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Instructor at LA Fitness since 2004

The Breathing While Riding

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A) B) A) B)
There are many instructors who are inhibiting their students’ potential performance, comfort and recovery by coaching them to “hold the abs in.” I have sent an email message before and also posted in my website the reasons why not to hold the abs in. Diaphragmatic breathing techniques that athletes of all endurance sports are taught.
Learn the mechanics of breathing and how a cyclist (and indoor cyclist) should breathe for optimal performance. It seems like such a simple thing, but there are many misconceptions about holding in the core while cycling.
You see the cyclists have their mouth open and even tongue sticking out during the race. Though it appears strange to most of us, it is a good technique to take as much air as you can which most of the professional cyclists do. While yoga or some other sports activities allow you to hold abs and breathe in, it is impossible for the cyclists to do.
With diaphragmatic breathing, internal organs are pushed down and make a room for lungs to expand and take up as much air as it can. Expanding belly does not mean that you let your core go. The proper posture remains the same, no sagging shoulders, There’s a slight pressure in front of the saddle, but do not concern too much about that feeling. You know when it happens but you don’t have to look for it.
So, if anyone tells you to hold your abs tight, or pulling belly button in, just ignore that comments and let the belly expand as you inhale.
You have seen my drawings of diaphragmatic breathing (inhale/exhale) before, but the above is another picture you can refer to.

A) Diaphragm on inhalation -parachute is inverted
The parachute descends into the abdominal cavity, making more room in and the chest for oxygen and pushing contents of the abdomen along the way.
B) Diaphragm on exhalation -parachute going upward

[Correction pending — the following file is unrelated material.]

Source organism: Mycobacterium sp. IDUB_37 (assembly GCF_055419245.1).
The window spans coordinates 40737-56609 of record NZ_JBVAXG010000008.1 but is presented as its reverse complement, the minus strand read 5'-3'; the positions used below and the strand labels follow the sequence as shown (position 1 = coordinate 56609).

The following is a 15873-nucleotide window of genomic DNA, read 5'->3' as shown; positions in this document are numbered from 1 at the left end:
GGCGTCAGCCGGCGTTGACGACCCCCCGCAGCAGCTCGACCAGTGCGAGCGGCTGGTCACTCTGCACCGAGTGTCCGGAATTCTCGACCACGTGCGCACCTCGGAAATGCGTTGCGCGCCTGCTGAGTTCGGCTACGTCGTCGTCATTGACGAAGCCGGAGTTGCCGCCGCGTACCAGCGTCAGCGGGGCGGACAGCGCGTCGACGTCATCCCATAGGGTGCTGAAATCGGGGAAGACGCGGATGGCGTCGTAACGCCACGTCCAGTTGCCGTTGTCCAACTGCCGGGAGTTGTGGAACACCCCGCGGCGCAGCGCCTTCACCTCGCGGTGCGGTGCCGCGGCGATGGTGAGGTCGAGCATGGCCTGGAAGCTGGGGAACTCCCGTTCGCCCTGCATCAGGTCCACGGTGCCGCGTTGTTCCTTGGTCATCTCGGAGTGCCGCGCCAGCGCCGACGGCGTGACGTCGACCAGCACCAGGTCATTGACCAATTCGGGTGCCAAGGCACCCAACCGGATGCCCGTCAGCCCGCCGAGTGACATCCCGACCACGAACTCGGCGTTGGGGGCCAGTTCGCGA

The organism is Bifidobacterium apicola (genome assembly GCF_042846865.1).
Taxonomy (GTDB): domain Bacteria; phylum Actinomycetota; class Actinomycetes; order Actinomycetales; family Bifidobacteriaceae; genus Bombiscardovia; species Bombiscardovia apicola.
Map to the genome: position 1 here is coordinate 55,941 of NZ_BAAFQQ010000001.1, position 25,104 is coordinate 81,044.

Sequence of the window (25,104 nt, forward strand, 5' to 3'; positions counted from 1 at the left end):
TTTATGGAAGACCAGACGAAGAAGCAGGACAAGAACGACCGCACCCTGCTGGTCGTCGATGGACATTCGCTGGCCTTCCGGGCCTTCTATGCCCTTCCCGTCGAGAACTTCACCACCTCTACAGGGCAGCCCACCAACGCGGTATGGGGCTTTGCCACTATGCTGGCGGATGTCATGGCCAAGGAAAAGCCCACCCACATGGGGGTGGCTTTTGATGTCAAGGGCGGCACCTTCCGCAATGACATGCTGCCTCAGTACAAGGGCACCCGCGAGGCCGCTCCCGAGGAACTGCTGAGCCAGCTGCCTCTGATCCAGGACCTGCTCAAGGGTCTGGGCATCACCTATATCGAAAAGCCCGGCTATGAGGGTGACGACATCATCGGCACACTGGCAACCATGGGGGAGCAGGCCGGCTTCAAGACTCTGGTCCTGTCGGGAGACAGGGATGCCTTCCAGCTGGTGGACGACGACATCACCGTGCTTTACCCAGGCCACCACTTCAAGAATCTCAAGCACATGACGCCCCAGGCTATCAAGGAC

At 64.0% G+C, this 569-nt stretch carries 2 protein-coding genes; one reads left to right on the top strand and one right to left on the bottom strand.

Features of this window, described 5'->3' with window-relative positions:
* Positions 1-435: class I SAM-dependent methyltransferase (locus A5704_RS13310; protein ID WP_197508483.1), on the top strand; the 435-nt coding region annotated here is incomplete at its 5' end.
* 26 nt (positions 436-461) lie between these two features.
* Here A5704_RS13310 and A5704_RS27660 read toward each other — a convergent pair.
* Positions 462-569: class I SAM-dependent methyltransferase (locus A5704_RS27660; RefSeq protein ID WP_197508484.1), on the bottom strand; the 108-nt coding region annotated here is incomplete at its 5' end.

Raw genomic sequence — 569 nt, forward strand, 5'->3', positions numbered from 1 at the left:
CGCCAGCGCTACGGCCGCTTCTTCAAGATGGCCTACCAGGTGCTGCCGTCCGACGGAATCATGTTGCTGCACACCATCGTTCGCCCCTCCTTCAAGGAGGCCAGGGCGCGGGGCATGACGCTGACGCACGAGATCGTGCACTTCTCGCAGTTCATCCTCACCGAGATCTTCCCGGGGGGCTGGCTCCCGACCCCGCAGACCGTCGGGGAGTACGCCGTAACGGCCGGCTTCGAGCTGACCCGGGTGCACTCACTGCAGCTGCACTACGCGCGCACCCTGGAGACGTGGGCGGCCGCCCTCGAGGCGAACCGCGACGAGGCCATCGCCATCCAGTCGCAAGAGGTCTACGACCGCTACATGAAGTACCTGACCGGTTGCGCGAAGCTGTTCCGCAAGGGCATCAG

The parachute floats upward into the chest cavity, pulling the abdominal wall with it.

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How About Resistance

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How About Resistance
Let’s talk about resistance. Since we use Keiser bikes at our club, I focused on that model of the bike. SPINNING bikes use gear knob.
Coaching resistance on specific gear is the most common ineffectual method. After years of indoor cycling existence, I’m surprised to find many instructors who still use this technique.
The problem number one: Coaching with specific gears doesn’t teach you to add resistance based on
1) The intensity criteria for the ride, (I say, “Your legs being challenged!” do you remember this?)
2) The terrain (feel the hill! We are going up the steep hill), and cadence guidelines (90 to 100 rpm),
3) The physical sensations such as muscular, cardiovascular, breath, etc. (you remember that I say something like, “you are breathing hard but not breathless! Or, “we are going to be breathless here!”
If you are told specific gear to use, you would never learn how to be the driver of your own intensity. You don’t want to just sit on the bike and move the resistance lever to the given number. You want to do your part of workout and find out on your own where you need to be (if the instructor gives you the specific purpose of the ride, or terrain).
Some longtime students may know to ignore this type of cueing because they recognize it isn’t helpful, but the new riders or those who take every word the instructor says as ultimate may be lost without knowing a specific gear number.
I’ve subbed classes covering different instructors. Believe or not, after I’ve explained what I want them to feel, I’ve had someone look up and say, “Which gear do I use?” I repeat how it goes, but she or he looks puzzled. I am sure that this person was lost throughout the class and unhappy. The worst part was that I was only subbing the class and had no chance to coach this individual properly. Training does not happen overnight and it takes time for students to get it… sometimes.
Too little or too much resistance